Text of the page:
Foreign Language Educators’ Exposure to Research

Most language teachers agree that understanding the theoretical underpinnings of our pedagogical practices is important, but not so many seem to directly engage with research publications to achieve this. In this article, Marsden and Kasprowicz (2017) report on two studies which they use to highlight how limited educators’ exposure to primary research is, why this might be, and how teacher trainers and other interfaces can help.


This part of the article reports results of surveys conducted among UK-based langauge teaching professionals regarding their access to research-based materials.

Respondents all worked in the area of language teaching in UK secondary schools: 183 took a longer survey (focussing on whole teaching career) and 391 a shortened version (focussing on last 12 months). These respondents were grouped into 2 categories according to whether they were mainly classroom practitioners or not based in a school (e.g. teacher trainers at universities, consultants, advisors).

Survey questions asked participants to indicate their (1) frequency of accessing research, and (2) attitudes on barriers to engaging with research.

(1) Accessing Research Key Findings :

  • Classroom-based practitioners reported attending significantly fewer events providing ‘access’ to research findings. They most often reported attending events by teaching associations, rather than research conferences. One third of this group reported never having heard about research at a conference.
  • The non-school-based respondents reported reading about research and reading primary research reports significantly more often than the classroom teachers. Over half of the classroom teachers and around a quarter of the non-school-based practitioners reported never having read an original research report.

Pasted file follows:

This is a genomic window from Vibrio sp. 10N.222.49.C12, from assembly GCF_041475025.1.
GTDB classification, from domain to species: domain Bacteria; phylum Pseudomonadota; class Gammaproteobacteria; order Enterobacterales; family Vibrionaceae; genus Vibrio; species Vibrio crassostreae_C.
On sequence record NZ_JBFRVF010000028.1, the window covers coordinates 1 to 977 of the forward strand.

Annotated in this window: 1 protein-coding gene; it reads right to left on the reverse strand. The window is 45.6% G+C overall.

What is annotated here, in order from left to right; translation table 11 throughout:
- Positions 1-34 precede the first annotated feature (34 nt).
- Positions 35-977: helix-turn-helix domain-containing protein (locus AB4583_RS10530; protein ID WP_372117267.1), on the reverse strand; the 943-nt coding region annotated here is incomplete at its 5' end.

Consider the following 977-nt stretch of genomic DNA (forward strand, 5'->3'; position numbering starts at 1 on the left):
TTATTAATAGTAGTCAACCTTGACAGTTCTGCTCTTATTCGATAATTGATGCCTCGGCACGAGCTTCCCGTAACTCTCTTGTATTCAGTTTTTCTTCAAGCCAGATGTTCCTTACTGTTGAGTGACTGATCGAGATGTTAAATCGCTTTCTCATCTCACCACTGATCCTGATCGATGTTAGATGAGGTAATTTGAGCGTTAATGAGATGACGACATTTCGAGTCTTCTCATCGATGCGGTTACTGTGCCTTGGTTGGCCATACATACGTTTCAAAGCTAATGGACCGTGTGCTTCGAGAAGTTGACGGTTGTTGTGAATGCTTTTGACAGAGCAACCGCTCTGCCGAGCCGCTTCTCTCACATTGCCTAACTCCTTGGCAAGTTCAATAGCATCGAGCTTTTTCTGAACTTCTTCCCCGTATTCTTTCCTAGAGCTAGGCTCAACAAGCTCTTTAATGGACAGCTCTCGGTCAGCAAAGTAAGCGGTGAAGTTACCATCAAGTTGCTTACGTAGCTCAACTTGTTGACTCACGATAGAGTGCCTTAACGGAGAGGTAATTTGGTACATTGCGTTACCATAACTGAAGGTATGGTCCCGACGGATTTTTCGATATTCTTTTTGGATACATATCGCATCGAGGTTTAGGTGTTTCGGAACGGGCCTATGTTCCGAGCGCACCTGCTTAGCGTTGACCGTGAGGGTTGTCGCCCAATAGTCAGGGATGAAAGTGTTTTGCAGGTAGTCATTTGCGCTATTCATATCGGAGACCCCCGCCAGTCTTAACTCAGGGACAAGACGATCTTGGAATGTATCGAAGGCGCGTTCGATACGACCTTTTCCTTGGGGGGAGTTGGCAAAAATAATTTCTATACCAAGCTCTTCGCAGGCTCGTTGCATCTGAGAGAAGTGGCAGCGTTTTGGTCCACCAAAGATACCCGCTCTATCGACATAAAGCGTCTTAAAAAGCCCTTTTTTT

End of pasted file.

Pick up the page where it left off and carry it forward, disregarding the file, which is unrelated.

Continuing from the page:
• The publications reportedly read most often by all participants were magazines or newsletters, or practitioner-focused/non-Social Sciences Citation Index (SSCI) journals. High numbers of respondents reported reading about research on the internet. Only 5 respondents mentioned books.

(2) Barriers to Access Key Findings:

  • Responses could be categorised into: negative perceptions of research; practical constraints (funding, time, local regulation); and access and understanding.
  • All respondents reported ‘Practical constraints’ as the strongest hindrance to engaging with research, followed by ‘Access and understanding’ and lastly ‘Negative perceptions of research’This corroborates findings from similar studies in the field of ELT (e.g. Borg, 2007; Ellis, 2010)
  • Classroom teachers generally perceived all barriers to have a stronger influence on their behaviour than non-school-based participants.


Though Part 1’s results showed limited direct engagement with research publications, especially to SSCI journals, the researchers assumed that language teaching practitioners may be exposed to this research in an indirect, ‘digested’ manner in other resources they have access to. To check whether this assumption holds true, they conducted a systematic review of citations in selected publications to which practitioners were deemed likely to have access.

The publications selected were: The Language Learning Journal (2011-15), Francophonie, Deutsch: Lehren und Lernen, and Vida Hispánica, produced by the ALL in the UK. From Australia, Babel, the journal of the Australian Federation of Modern Language Teachers Association (2010-14) was chosen, and from the USA the NECTFL Review, the journal of the Northeast Conference on the Teaching of Foreign Languages (2011-16).

Twenty-nine SSCI-listed academic journals were selected for the comparison, whose aims stated a focus on language learning/acquisition, pedagogy/teaching practice, or applied linguistics.

Key Findings

  • Citations in professional publications referred to SSCI-listed academic journals just 12.43% of the time. The most frequently cited were articles in Foreign Language Annals (FLA) and The Modern Language Journal (MLJ).